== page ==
NGOs in South Asia have become important actors and stakeholders in the process of development and social change. The practice of sharing and caring on a voluntary basis is deeply rooted in the values, cultures and traditions of this region. This is not, however, the main reason behind the unprecedented growth in the number of NGOs and expansion in their area of operation.
The compelling reason is the failure of the state and the public sector to deliver effectively in terms of extending the benefits of development to ordinary citizens. This is being realized not only by the individuals or groups behind NGO initiatives but also at the level of donors, who seem to repose growing confidence in NGOs as an ‘alternative channel’ to transfer resources for development. Development NGOs Facing the 21st Century addresses the concerns of both NGOs themselves and donor organizations.
This collection of essays provides useful materials on the NGO sector, particularly on the scope and functions of NGOs, key challenges like sustainability and effectiveness, and institutional issues such as transparency, governance and accountability. Although the book lacks a particular thematic focus and coherence, subjects covered are pertinent to the contemporary discourse on the subject. There are frequent misperceptions among various quarters about the role and work of NGOs. This book is an attempt to facilitate a better understanding of the sector so that some of these misperceptions can be overcome. Of particular interest are articles that deal with such issues as contradictions in the development process, the policy framework for NGO work, and the question of NGOs functioning as a vehicle for foreign influence.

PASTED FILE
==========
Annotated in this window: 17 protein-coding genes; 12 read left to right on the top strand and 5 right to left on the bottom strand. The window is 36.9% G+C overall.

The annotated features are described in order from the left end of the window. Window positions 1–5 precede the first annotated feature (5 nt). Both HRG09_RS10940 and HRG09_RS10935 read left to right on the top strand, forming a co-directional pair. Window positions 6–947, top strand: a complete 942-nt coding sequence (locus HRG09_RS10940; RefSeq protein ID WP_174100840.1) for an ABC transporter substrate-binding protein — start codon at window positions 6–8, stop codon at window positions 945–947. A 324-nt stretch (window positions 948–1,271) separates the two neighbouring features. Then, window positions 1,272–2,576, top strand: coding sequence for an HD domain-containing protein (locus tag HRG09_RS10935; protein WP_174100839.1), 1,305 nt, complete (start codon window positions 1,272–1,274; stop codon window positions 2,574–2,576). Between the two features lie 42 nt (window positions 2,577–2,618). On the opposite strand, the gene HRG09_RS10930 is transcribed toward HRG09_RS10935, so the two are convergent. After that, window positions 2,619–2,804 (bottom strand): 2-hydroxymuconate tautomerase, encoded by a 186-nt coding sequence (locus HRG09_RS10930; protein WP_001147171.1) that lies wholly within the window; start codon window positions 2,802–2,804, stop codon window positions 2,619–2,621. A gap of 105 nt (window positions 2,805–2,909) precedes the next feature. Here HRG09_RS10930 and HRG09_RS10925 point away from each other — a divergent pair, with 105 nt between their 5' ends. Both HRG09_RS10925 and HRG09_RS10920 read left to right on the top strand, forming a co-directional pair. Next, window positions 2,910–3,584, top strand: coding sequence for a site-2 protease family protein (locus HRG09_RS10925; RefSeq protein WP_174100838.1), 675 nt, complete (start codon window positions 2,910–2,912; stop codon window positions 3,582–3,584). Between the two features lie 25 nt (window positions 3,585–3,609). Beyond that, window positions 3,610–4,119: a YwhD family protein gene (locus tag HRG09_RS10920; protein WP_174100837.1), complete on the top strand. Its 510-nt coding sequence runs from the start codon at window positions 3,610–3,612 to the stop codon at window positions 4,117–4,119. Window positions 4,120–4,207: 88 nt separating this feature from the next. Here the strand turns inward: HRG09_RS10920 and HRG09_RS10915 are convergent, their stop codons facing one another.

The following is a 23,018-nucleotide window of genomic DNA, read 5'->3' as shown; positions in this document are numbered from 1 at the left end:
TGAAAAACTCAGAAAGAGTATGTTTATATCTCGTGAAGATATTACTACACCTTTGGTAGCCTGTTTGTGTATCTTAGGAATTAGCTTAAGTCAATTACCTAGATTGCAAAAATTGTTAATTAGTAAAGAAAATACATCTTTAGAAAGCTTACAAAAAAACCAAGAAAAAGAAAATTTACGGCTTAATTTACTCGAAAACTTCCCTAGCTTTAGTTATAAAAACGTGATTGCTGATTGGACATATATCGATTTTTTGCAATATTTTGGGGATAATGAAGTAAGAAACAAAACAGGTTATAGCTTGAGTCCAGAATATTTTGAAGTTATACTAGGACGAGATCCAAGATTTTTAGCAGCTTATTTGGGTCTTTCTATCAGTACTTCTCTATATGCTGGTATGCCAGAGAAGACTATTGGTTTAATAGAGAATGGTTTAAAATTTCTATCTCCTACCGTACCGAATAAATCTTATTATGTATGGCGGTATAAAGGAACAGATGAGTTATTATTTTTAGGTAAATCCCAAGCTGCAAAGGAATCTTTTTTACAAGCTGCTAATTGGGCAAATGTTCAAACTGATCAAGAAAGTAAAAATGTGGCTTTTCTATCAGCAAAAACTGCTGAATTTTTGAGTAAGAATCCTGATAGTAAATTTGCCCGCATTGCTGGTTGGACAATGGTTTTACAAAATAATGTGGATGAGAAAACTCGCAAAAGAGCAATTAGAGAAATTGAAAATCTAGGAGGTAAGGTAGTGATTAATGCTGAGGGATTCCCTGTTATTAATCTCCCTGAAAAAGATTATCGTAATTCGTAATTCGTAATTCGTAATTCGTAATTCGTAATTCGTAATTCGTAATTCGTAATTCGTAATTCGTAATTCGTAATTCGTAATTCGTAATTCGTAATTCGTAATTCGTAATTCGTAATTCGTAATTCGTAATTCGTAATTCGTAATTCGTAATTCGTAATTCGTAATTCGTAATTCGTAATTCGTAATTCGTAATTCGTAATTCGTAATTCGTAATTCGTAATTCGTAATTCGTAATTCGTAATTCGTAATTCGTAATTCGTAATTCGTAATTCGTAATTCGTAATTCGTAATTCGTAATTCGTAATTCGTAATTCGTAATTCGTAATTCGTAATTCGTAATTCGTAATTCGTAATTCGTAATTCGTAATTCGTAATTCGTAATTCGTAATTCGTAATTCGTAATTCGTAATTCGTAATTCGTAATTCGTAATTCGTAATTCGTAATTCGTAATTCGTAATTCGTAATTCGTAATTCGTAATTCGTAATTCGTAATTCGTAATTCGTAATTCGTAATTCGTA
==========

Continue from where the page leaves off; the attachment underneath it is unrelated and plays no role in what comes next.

Although written primarily by academics and researchers, the articles draw considerably on practical work in the NGO sector. The book contains case studies in areas like ethnicity, trafficking of women, environment and forestry, disability, child labour and microcredit. The essays are almost exclusively about experiences in Nepal and Bangladesh, but they provide a sense of the overall context that is in many ways similar to that in other countries of South Asia. The book will be a useful resource material for everyone interested in the NGO sector in this region, especially in Bangladesh and Nepal.
Development NGOs Facing the 21st Century: Perspectives from South Asia
Juha Vartola et al
Institute for Human development, Kathmandu 20 euros /Rs 400
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Iftekhar Zaman is Executive Director of the Bangladesh Freedom Foundation. He can be contacted by email at firstname.lastname@example.org